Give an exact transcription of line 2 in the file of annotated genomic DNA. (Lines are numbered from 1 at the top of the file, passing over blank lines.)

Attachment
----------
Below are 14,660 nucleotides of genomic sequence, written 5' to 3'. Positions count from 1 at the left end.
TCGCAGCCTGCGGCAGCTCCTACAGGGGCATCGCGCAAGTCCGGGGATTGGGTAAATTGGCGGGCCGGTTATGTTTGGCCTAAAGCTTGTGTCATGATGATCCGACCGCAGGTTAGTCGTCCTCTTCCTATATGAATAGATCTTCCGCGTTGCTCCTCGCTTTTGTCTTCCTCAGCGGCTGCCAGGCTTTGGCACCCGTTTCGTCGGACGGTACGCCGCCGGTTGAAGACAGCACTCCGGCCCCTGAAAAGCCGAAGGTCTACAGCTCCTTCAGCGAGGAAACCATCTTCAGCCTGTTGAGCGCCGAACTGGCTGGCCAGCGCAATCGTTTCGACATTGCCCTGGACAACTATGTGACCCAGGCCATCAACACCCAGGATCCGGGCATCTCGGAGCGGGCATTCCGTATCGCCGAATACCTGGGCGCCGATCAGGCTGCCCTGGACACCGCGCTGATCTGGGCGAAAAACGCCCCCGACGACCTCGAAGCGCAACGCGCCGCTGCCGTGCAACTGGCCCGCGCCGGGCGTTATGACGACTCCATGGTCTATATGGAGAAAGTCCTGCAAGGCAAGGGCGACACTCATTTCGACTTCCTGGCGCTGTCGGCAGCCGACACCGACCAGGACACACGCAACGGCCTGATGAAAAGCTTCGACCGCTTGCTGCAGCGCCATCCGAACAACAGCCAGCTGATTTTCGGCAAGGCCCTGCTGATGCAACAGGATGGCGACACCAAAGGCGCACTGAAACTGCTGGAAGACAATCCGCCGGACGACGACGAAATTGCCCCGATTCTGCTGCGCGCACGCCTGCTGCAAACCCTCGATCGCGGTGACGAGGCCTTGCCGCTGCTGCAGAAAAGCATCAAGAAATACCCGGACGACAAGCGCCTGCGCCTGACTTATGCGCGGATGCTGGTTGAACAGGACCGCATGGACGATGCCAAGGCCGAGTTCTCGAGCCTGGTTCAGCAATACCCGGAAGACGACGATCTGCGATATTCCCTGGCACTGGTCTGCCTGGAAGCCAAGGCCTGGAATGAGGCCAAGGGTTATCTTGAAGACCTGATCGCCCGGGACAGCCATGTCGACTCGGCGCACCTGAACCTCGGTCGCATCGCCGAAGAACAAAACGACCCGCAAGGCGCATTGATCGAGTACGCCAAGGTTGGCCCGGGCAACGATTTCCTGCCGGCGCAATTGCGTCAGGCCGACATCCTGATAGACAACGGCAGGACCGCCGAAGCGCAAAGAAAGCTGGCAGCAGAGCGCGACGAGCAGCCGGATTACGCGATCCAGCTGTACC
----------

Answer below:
TCGCAGCCTGCGGCAGCTCCTACAGGGGCATCGCGCAAGTCCGGGGATTGGGTAAATTGGCGGGCCGGTTATGTTTGGCCTAAAGCTTGTGTCATGATGATCCGACCGCAGGTTAGTCGTCCTCTTCCTATATGAATAGATCTTCCGCGTTGCTCCTCGCTTTTGTCTTCCTCAGCGGCTGCCAGGCTTTGGCACCCGTTTCGTCGGACGGTACGCCGCCGGTTGAAGACAGCACTCCGGCCCCTGAAAAGCCGAAGGTCTACAGCTCCTTCAGCGAGGAAACCATCTTCAGCCTGTTGAGCGCCGAACTGGCTGGCCAGCGCAATCGTTTCGACATTGCCCTGGACAACTATGTGACCCAGGCCATCAACACCCAGGATCCGGGCATCTCGGAGCGGGCATTCCGTATCGCCGAATACCTGGGCGCCGATCAGGCTGCCCTGGACACCGCGCTGATCTGGGCGAAAAACGCCCCCGACGACCTCGAAGCGCAACGCGCCGCTGCCGTGCAACTGGCCCGCGCCGGGCGTTATGACGACTCCATGGTCTATATGGAGAAAGTCCTGCAAGGCAAGGGCGACACTCATTTCGACTTCCTGGCGCTGTCGGCAGCCGACACCGACCAGGACACACGCAACGGCCTGATGAAAAGCTTCGACCGCTTGCTGCAGCGCCATCCGAACAACAGCCAGCTGATTTTCGGCAAGGCCCTGCTGATGCAACAGGATGGCGACACCAAAGGCGCACTGAAACTGCTGGAAGACAATCCGCCGGACGACGACGAAATTGCCCCGATTCTGCTGCGCGCACGCCTGCTGCAAACCCTCGATCGCGGTGACGAGGCCTTGCCGCTGCTGCAGAAAAGCATCAAGAAATACCCGGACGACAAGCGCCTGCGCCTGACTTATGCGCGGATGCTGGTTGAACAGGACCGCATGGACGATGCCAAGGCCGAGTTCTCGAGCCTGGTTCAGCAATACCCGGAAGACGACGATCTGCGATATTCCCTGGCACTGGTCTGCCTGGAAGCCAAGGCCTGGAATGAGGCCAAGGGTTATCTTGAAGACCTGATCGCCCGGGACAGCCATGTCGACTCGGCGCACCTGAACCTCGGTCGCATCGCCGAAGAACAAAACGACCCGCAAGGCGCATTGATCGAGTACGCCAAGGTTGGCCCGGGCAACGATTTCCTGCCGGCGCAATTGCGTCAGGCCGACATCCTGATAGACAACGGCAGGACCGCCGAAGCGCAAAGAAAGCTGGCAGCAGAGCGCGACGAGCAGCCGGATTACGCGATCCAGCTGTACC